Technology has presented us with immense benefits for our home and work lives.
The most important arguably include convenience and connectivity.
Tasks which once might have been costly in terms of time or expense, such as interacting with friends and family, attending meetings, shopping or watching movies, can now be completed in seconds from the comfort of our armchairs.
However, being so connected to individuals and organisations who might be half a world away has its downsides too.
It means that we leave a digital footprint, traces of our personal information which can be of great value to criminals.
Back in September, Broadway’s Director of Corporate Insurance, Martin Lilley, wrote on this blog how the topic of cyber cover crops up in every conversation with current or prospective business clients.
His thoughts have been echoed in recent days by the Chief Executive of one of the world’s biggest insurers, Zurich.
Mario Greco suggested that the increase in cyber claims would soon make such attacks “uninsurable“.
He reckoned that people needed to take cyber risks far more seriously. “There must be a perception that this is not just data”, he said. “This is about civilisation. These people can severely disrupt our lives.”
Even allowing for the fact that Zurich is undoubtedly still sore following October’s end to a bruising four-year legal battle with one of its clients, Mondelez, Mr Greco’s comments are not a knee-jerk response to a singular episode, albeit one on a massive scale.
A glance at figures issued by the Information Commissioner’s Office (ICO) shows that cyber attacks of all types were responsible for roughly a quarter of the 2,404 data breaches in the UK in the third quarter of the last financial year.
In the US, by comparison, the Government Accountability Office documented 32,511 cyber incidents during 2021 alone.
It’s not just the frequency but the scale of cyber attacks which is growing. Twitter is currently the subject of an investigation after hackers put details of more than 400 million account holders up for sale.
Given where investigations about the origins of certain attacks have led, Lloyd’s of London last August decided to stop covering losses stemming from hacks directed by particular nation states and during wars.
The ban will come into force at the beginning of April but is unlikely to dent the appetite of businesses for cover, even it becomes harder and more expensive to obtain.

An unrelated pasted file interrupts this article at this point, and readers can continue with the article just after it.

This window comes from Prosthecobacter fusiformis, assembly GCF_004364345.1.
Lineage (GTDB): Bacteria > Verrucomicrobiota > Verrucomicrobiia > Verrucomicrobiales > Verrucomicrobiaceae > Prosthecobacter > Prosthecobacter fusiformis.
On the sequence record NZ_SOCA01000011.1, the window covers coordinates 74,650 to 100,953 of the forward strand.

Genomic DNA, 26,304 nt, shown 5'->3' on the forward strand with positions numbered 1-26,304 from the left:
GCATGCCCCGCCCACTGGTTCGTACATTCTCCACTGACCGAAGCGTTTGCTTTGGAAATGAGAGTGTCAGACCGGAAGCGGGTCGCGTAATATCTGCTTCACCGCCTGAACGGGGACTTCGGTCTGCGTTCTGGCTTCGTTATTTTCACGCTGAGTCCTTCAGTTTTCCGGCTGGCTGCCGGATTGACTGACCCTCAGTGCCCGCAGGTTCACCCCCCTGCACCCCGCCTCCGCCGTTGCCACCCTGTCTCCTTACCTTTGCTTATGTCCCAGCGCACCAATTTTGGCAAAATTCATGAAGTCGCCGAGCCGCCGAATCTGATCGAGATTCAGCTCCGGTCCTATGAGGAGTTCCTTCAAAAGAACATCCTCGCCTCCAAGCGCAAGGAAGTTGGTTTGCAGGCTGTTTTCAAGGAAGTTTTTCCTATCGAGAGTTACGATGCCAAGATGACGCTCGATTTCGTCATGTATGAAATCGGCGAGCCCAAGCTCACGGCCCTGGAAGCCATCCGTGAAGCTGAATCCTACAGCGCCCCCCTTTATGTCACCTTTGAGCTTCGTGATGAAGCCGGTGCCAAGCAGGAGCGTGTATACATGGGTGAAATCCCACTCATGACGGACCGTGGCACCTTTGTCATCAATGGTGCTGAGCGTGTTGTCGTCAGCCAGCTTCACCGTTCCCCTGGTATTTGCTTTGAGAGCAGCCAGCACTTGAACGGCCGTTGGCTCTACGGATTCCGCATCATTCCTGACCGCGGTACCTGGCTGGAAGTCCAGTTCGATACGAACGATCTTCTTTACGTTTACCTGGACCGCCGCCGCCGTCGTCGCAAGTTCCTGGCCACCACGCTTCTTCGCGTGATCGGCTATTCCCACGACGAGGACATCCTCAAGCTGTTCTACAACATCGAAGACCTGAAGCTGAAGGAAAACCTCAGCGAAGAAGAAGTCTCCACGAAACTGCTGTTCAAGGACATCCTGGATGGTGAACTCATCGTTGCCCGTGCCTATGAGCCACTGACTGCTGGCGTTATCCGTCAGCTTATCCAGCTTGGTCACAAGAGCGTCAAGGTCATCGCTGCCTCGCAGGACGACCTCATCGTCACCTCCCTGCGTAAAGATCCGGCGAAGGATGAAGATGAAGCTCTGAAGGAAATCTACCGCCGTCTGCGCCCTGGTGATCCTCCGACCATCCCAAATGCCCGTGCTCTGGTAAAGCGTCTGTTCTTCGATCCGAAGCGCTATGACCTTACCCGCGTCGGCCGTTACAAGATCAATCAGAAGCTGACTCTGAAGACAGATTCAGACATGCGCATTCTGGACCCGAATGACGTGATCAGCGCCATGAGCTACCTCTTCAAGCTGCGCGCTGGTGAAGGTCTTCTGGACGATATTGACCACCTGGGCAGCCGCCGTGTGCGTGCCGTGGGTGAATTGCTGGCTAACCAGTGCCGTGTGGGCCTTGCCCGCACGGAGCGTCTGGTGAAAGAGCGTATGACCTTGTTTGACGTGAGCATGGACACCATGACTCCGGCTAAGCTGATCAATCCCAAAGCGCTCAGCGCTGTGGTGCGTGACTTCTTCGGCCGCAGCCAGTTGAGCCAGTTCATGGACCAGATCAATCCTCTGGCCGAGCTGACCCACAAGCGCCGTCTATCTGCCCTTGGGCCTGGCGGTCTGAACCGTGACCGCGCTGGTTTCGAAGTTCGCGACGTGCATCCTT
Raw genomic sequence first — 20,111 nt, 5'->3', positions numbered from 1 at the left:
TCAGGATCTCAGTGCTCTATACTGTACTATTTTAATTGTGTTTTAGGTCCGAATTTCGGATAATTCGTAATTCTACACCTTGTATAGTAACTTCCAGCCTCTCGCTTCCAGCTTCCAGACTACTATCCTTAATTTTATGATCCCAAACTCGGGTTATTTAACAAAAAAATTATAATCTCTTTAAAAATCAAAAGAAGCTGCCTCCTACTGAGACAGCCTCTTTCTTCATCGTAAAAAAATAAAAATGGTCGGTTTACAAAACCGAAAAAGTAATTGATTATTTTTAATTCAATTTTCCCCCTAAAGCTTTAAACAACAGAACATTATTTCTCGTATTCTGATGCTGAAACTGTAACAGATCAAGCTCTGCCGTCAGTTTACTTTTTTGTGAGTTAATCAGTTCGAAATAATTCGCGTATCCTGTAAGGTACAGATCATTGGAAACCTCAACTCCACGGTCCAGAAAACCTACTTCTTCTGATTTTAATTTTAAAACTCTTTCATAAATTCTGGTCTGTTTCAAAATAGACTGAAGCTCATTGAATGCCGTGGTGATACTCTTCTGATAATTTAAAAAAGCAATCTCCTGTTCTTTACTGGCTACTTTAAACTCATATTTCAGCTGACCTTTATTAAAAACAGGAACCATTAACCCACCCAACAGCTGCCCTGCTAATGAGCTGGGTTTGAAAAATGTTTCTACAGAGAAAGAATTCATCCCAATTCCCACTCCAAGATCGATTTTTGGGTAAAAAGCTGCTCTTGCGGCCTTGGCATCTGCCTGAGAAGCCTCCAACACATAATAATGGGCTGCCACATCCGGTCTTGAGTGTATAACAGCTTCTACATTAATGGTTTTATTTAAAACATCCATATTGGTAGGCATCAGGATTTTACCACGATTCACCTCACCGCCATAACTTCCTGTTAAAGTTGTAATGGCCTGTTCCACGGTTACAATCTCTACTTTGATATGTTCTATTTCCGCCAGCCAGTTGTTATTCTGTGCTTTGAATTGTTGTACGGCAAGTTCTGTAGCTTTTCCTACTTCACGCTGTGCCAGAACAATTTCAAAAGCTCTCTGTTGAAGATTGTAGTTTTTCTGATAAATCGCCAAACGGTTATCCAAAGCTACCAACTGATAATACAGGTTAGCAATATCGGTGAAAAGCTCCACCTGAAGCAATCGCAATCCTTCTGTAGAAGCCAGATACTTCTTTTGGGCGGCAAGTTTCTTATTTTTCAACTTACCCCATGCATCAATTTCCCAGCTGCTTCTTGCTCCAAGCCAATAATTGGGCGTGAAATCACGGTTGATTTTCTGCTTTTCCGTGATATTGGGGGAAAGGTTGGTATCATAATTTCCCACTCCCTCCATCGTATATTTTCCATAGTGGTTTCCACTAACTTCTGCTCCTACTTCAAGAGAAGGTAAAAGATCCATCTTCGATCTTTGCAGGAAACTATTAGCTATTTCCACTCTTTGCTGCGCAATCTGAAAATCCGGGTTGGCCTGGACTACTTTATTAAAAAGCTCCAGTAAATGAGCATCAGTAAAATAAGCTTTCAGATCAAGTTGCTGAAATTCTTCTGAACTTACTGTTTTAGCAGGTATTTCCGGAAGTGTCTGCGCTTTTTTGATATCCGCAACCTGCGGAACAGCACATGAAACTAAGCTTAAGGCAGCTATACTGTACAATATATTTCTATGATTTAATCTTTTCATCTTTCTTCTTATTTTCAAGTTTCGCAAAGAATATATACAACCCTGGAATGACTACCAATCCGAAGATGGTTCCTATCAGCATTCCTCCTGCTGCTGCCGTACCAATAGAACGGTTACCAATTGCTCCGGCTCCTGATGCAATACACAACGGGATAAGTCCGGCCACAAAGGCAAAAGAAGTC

That is because companies no longer view cyber policies as something which is simply nice to have. They are now essential and have become even more so since the Covid pandemic due to more people working – and sharing important data – remotely.
Falling victim to a cyber attack is more than just an immediate inconvenience – being offline and having to bolster security or compensate those affected. It can lead to serious reputational damage and the loss of the trust of customers, partners and investors which might sadly be irreparable.
I believe that Mr Greco and everyone else in insurance is right to be concerned.
Having said that, I wonder whether cyber attacks are really uninsurable or just the latest in a long line of challenges which the industry has managed to successfully address over the years.
There are probably three key areas of risk alive for corporate policyholders today: systemic issues, natural catastrophes and cyber attacks.
Although different in nature, they can be all addressed with data.
The insurance industry and its customers learned a considerable amount from the Covid-19 pandemic, partially as a result of a landmark ruling by the UK’s Supreme Court in January 2021.
Whilst extreme weather as a result of climate change seems a relatively new threat, we’re now seeing the sort of information which can perhaps act as a reference guide for insurers and businesses.
That very theme was explored at a symposium hosted by the European Insurance and Occupational Pensions Authority (EIOPA) in May last year.
We don’t yet have the same span of data in relation to cyber attacks just yet. When it does appear and has been thoroughly analysed, we will be better informed about how corporate clients can be protected.
It is certainly true that claims are less likely if security is robust enough.
In my experience, businesses used to be insistent about cyber cover when it was too late – when they had already been exposed to an attack.
As our exchanges with companies large and small illustrate, that is no longer the case.
Written by Daniel Lloyd-John, Chief Executive, Broadway Insurance Brokers